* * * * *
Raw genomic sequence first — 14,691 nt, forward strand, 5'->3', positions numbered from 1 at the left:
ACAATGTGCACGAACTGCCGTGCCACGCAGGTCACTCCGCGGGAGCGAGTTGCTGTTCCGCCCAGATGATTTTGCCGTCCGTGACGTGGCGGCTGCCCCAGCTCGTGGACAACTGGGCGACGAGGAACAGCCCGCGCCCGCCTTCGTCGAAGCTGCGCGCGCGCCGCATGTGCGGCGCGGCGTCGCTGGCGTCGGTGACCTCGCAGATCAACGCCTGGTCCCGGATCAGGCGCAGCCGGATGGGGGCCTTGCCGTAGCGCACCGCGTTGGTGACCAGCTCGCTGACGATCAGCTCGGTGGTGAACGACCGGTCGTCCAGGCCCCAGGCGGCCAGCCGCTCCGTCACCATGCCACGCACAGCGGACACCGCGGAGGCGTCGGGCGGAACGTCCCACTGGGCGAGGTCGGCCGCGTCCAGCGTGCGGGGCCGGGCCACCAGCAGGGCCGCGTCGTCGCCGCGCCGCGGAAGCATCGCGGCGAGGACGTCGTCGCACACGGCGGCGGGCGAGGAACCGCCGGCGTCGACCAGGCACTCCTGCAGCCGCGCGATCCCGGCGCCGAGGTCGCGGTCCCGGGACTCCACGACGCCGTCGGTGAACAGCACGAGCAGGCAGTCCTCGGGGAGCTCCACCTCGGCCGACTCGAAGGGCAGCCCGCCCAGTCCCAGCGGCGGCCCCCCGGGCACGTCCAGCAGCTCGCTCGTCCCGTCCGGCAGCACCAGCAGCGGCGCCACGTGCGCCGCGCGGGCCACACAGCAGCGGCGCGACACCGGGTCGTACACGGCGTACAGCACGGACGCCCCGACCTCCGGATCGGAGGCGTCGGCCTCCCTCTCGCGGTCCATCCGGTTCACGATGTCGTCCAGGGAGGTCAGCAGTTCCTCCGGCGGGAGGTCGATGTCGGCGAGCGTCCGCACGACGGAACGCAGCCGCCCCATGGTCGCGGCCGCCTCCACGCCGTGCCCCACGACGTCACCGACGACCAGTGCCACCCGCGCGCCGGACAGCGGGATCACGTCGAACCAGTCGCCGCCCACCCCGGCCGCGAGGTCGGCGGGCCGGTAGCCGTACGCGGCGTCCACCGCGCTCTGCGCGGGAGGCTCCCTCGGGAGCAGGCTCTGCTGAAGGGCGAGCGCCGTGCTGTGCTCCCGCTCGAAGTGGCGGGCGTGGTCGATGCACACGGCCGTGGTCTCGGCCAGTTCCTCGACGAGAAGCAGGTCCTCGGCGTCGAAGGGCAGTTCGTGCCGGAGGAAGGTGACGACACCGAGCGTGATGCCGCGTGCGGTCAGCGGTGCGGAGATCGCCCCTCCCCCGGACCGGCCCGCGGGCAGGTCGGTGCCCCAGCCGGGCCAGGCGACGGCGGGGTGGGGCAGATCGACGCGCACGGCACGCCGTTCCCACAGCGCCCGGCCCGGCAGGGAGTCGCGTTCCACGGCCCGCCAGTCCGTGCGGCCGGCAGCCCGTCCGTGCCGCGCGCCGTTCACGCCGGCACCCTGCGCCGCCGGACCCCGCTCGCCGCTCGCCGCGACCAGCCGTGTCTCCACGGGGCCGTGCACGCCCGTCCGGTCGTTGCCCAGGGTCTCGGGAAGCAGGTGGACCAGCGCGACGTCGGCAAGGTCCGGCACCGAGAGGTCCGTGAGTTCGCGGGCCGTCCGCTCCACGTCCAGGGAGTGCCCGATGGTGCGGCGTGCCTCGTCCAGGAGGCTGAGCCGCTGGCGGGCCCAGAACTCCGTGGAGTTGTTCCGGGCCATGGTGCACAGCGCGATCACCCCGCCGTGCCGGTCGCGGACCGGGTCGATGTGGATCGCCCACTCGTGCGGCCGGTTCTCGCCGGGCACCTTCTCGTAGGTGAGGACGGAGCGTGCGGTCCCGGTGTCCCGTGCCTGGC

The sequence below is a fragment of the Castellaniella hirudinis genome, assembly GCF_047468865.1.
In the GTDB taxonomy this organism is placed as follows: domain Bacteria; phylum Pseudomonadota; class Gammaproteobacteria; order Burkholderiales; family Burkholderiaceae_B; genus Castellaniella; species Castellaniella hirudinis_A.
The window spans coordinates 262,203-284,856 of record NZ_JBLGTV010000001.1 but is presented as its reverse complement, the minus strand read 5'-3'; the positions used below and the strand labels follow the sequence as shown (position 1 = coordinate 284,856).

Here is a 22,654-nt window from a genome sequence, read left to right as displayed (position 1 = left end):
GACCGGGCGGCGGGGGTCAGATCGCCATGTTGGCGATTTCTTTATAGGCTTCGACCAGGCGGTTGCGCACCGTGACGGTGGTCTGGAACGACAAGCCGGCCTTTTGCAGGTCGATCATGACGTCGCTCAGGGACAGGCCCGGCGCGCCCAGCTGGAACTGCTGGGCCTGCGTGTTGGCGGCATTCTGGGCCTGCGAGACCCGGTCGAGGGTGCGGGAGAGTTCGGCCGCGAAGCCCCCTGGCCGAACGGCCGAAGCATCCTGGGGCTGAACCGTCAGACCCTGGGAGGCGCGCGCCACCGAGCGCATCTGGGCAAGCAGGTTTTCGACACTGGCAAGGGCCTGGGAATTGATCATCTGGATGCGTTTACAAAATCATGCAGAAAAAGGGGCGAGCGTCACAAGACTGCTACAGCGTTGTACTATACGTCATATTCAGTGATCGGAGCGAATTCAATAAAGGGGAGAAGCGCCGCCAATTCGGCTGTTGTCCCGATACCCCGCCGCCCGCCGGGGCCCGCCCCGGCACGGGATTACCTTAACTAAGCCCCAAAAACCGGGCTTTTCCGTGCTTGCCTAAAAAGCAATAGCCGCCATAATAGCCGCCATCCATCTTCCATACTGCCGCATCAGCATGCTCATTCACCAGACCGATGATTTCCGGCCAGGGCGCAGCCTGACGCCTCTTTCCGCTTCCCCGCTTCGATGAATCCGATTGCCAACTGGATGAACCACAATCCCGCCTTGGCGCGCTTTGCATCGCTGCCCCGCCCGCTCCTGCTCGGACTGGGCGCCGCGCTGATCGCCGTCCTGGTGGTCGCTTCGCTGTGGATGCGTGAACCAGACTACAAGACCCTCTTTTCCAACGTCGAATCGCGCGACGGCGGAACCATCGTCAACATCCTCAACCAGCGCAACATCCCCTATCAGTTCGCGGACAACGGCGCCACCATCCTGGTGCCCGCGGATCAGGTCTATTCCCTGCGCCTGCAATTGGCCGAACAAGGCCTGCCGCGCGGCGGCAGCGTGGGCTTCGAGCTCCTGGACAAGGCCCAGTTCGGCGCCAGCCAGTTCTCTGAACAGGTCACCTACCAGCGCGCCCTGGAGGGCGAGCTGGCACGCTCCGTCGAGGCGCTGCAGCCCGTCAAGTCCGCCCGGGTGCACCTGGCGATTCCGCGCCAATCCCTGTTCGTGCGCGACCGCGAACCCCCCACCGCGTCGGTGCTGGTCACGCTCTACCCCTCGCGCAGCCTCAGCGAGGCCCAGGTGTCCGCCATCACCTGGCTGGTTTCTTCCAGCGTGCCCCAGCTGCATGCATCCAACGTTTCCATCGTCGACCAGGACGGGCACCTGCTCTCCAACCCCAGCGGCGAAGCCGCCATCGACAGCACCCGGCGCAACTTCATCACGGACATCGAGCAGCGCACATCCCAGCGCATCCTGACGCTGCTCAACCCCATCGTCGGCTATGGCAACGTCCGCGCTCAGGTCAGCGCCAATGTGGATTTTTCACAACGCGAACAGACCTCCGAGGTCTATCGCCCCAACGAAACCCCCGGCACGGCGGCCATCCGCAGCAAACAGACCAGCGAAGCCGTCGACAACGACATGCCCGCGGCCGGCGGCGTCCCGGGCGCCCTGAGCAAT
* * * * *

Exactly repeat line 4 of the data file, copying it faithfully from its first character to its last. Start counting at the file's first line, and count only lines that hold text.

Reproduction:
In the GTDB taxonomy this organism is placed as follows: domain Bacteria; phylum Pseudomonadota; class Gammaproteobacteria; order Burkholderiales; family Burkholderiaceae_B; genus Castellaniella; species Castellaniella hirudinis_A.